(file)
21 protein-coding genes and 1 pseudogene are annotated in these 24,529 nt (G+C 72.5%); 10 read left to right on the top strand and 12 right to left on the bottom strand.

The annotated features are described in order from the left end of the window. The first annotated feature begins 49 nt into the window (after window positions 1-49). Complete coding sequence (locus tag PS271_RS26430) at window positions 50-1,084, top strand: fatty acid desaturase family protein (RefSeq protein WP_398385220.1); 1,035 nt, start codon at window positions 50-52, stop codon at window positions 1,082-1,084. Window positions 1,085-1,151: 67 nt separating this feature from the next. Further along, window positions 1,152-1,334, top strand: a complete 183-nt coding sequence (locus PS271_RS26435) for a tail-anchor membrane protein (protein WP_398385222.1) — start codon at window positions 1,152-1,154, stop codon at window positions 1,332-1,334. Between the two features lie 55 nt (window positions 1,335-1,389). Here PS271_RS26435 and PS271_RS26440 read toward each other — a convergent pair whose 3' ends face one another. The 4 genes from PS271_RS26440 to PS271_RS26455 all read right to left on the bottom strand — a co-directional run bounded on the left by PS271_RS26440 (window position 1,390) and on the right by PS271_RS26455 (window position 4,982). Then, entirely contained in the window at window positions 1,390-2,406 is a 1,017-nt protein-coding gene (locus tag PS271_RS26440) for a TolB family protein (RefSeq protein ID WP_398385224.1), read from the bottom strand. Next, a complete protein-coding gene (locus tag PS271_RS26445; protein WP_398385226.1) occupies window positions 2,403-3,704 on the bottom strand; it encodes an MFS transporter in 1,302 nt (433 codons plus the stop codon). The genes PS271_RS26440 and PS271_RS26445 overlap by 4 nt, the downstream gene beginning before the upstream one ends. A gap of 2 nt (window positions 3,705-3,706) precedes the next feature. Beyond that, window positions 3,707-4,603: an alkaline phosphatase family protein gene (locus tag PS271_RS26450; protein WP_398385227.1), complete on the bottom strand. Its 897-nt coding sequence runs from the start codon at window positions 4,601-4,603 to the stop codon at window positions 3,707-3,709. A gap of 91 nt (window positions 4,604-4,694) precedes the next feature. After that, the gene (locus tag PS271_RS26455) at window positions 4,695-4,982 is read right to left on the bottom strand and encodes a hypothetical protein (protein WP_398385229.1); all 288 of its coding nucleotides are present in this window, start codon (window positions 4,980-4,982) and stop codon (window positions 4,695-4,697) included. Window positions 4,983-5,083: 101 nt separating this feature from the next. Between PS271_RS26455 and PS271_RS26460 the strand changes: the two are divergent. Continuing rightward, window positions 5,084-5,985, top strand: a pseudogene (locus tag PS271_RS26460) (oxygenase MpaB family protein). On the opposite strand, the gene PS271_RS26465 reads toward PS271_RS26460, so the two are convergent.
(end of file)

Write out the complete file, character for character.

21 protein-coding genes and 1 pseudogene are annotated in these 24,529 nt (G+C 72.5%); 10 read left to right on the top strand and 12 right to left on the bottom strand.

The annotated features are described in order from the left end of the window. The first annotated feature begins 49 nt into the window (after window positions 1-49). Complete coding sequence (locus tag PS271_RS26430) at window positions 50-1,084, top strand: fatty acid desaturase family protein (RefSeq protein WP_398385220.1); 1,035 nt, start codon at window positions 50-52, stop codon at window positions 1,082-1,084. Window positions 1,085-1,151: 67 nt separating this feature from the next. Further along, window positions 1,152-1,334, top strand: a complete 183-nt coding sequence (locus PS271_RS26435) for a tail-anchor membrane protein (protein WP_398385222.1) — start codon at window positions 1,152-1,154, stop codon at window positions 1,332-1,334. Between the two features lie 55 nt (window positions 1,335-1,389). Here PS271_RS26435 and PS271_RS26440 read toward each other — a convergent pair whose 3' ends face one another. The 4 genes from PS271_RS26440 to PS271_RS26455 all read right to left on the bottom strand — a co-directional run bounded on the left by PS271_RS26440 (window position 1,390) and on the right by PS271_RS26455 (window position 4,982). Then, entirely contained in the window at window positions 1,390-2,406 is a 1,017-nt protein-coding gene (locus tag PS271_RS26440) for a TolB family protein (RefSeq protein ID WP_398385224.1), read from the bottom strand. Next, a complete protein-coding gene (locus tag PS271_RS26445; protein WP_398385226.1) occupies window positions 2,403-3,704 on the bottom strand; it encodes an MFS transporter in 1,302 nt (433 codons plus the stop codon). The genes PS271_RS26440 and PS271_RS26445 overlap by 4 nt, the downstream gene beginning before the upstream one ends. A gap of 2 nt (window positions 3,705-3,706) precedes the next feature. Beyond that, window positions 3,707-4,603: an alkaline phosphatase family protein gene (locus tag PS271_RS26450; protein WP_398385227.1), complete on the bottom strand. Its 897-nt coding sequence runs from the start codon at window positions 4,601-4,603 to the stop codon at window positions 3,707-3,709. A gap of 91 nt (window positions 4,604-4,694) precedes the next feature. After that, the gene (locus tag PS271_RS26455) at window positions 4,695-4,982 is read right to left on the bottom strand and encodes a hypothetical protein (protein WP_398385229.1); all 288 of its coding nucleotides are present in this window, start codon (window positions 4,980-4,982) and stop codon (window positions 4,695-4,697) included. Window positions 4,983-5,083: 101 nt separating this feature from the next. Between PS271_RS26455 and PS271_RS26460 the strand changes: the two are divergent. Continuing rightward, window positions 5,084-5,985, top strand: a pseudogene (locus tag PS271_RS26460) (oxygenase MpaB family protein). On the opposite strand, the gene PS271_RS26465 reads toward PS271_RS26460, so the two are convergent.